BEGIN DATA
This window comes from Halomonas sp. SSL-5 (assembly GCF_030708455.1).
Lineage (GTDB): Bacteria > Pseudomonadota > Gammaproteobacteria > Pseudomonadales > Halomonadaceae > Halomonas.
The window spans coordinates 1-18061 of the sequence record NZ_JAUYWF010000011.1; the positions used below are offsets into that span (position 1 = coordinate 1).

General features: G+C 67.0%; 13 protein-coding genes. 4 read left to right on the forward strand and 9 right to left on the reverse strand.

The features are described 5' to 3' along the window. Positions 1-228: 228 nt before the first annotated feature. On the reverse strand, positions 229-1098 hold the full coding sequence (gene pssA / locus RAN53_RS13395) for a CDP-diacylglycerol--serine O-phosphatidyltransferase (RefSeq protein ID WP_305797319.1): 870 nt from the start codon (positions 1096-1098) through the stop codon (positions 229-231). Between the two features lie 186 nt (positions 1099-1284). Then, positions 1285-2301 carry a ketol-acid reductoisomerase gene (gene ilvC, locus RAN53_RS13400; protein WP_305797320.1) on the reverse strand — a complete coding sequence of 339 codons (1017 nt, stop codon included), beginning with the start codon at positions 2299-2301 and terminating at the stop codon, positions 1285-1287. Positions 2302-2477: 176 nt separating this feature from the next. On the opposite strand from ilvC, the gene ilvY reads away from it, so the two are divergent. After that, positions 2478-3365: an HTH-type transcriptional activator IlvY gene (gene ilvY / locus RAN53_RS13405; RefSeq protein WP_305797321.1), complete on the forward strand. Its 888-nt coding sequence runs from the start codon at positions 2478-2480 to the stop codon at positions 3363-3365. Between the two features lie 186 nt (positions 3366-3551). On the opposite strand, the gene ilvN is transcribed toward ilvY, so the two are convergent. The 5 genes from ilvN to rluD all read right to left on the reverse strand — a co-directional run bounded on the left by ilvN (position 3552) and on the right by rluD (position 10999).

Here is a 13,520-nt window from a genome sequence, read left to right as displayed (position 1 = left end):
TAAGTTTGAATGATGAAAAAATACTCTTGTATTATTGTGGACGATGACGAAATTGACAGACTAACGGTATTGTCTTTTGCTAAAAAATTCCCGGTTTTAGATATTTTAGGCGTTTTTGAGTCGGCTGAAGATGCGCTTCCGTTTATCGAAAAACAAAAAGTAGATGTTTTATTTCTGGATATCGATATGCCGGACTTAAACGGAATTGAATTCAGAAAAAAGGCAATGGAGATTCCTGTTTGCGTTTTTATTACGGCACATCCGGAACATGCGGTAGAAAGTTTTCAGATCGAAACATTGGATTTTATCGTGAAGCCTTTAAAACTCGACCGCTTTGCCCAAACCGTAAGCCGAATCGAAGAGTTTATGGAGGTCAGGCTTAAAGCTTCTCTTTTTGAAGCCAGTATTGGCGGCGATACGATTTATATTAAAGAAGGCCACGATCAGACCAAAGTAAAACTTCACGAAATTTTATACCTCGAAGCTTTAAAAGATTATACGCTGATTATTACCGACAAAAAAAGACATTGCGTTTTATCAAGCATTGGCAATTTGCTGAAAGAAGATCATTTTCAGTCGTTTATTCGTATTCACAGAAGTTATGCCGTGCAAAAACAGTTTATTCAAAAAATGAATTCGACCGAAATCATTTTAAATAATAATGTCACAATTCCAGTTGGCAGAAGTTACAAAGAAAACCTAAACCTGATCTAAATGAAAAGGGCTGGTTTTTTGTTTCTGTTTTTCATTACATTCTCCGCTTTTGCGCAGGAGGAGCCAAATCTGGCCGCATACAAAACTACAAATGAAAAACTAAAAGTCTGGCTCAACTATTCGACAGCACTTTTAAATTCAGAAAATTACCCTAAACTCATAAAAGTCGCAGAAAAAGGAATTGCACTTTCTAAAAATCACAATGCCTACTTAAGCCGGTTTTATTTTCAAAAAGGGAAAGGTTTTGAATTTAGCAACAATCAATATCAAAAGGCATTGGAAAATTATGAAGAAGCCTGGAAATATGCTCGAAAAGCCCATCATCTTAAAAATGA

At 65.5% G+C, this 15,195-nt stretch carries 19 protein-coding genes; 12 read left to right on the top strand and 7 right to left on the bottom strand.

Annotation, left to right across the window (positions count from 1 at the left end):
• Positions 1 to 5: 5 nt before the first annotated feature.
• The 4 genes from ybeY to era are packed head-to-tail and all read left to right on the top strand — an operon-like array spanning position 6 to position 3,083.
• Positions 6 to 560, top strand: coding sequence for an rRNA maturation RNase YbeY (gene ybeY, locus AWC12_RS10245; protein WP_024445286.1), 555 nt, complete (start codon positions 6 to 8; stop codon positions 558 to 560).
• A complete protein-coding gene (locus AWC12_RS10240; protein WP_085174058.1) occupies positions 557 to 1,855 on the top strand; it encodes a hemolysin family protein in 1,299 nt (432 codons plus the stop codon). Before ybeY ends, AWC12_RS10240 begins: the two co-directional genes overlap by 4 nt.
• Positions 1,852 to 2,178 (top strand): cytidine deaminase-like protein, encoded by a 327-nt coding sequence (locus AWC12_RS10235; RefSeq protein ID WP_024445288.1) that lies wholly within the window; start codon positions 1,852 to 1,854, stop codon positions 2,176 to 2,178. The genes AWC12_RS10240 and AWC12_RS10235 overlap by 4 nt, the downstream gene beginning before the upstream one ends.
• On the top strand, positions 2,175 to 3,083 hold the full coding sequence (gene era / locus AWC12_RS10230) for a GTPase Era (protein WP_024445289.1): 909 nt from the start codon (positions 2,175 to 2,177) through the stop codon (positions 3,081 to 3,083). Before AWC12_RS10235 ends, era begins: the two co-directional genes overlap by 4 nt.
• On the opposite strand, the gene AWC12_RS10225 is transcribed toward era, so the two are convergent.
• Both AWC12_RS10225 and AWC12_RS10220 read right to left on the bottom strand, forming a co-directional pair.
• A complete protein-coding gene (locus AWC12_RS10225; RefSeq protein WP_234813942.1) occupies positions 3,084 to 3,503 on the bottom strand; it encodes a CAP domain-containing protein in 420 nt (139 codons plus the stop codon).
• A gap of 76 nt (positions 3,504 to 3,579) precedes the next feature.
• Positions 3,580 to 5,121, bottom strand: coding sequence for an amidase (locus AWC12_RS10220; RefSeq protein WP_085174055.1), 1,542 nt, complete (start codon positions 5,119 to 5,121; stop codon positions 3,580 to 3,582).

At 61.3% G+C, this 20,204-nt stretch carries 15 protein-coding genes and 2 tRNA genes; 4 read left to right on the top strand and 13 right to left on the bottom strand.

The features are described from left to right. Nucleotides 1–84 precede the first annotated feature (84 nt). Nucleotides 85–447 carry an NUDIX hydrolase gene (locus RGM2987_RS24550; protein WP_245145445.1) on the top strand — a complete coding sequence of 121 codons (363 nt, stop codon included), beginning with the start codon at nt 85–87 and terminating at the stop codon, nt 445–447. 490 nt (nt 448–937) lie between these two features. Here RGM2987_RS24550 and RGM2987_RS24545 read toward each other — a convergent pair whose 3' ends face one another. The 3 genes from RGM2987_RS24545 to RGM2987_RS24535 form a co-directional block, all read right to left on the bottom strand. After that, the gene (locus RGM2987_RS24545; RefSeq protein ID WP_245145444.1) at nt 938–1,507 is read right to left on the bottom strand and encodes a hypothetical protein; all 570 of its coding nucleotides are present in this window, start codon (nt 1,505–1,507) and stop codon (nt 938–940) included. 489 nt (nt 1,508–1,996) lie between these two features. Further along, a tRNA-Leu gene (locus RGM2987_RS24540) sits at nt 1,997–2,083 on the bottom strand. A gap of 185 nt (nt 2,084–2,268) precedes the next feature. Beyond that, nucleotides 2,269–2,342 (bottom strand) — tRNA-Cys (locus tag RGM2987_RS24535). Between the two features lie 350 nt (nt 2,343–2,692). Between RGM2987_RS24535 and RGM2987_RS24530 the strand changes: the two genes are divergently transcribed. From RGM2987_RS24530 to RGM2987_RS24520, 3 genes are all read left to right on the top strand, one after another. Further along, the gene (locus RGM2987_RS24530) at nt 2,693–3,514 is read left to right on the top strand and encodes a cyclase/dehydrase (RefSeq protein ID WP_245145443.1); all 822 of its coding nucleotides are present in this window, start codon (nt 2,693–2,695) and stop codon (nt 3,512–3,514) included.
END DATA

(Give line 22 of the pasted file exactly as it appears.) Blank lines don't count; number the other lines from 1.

The features are described from left to right. Nucleotides 1–84 precede the first annotated feature (84 nt). Nucleotides 85–447 carry an NUDIX hydrolase gene (locus RGM2987_RS24550; protein WP_245145445.1) on the top strand — a complete coding sequence of 121 codons (363 nt, stop codon included), beginning with the start codon at nt 85–87 and terminating at the stop codon, nt 445–447. 490 nt (nt 448–937) lie between these two features. Here RGM2987_RS24550 and RGM2987_RS24545 read toward each other — a convergent pair whose 3' ends face one another. The 3 genes from RGM2987_RS24545 to RGM2987_RS24535 form a co-directional block, all read right to left on the bottom strand. After that, the gene (locus RGM2987_RS24545; RefSeq protein ID WP_245145444.1) at nt 938–1,507 is read right to left on the bottom strand and encodes a hypothetical protein; all 570 of its coding nucleotides are present in this window, start codon (nt 1,505–1,507) and stop codon (nt 938–940) included. 489 nt (nt 1,508–1,996) lie between these two features. Further along, a tRNA-Leu gene (locus RGM2987_RS24540) sits at nt 1,997–2,083 on the bottom strand. A gap of 185 nt (nt 2,084–2,268) precedes the next feature. Beyond that, nucleotides 2,269–2,342 (bottom strand) — tRNA-Cys (locus tag RGM2987_RS24535). Between the two features lie 350 nt (nt 2,343–2,692). Between RGM2987_RS24535 and RGM2987_RS24530 the strand changes: the two genes are divergently transcribed. From RGM2987_RS24530 to RGM2987_RS24520, 3 genes are all read left to right on the top strand, one after another. Further along, the gene (locus RGM2987_RS24530) at nt 2,693–3,514 is read left to right on the top strand and encodes a cyclase/dehydrase (RefSeq protein ID WP_245145443.1); all 822 of its coding nucleotides are present in this window, start codon (nt 2,693–2,695) and stop codon (nt 3,512–3,514) included.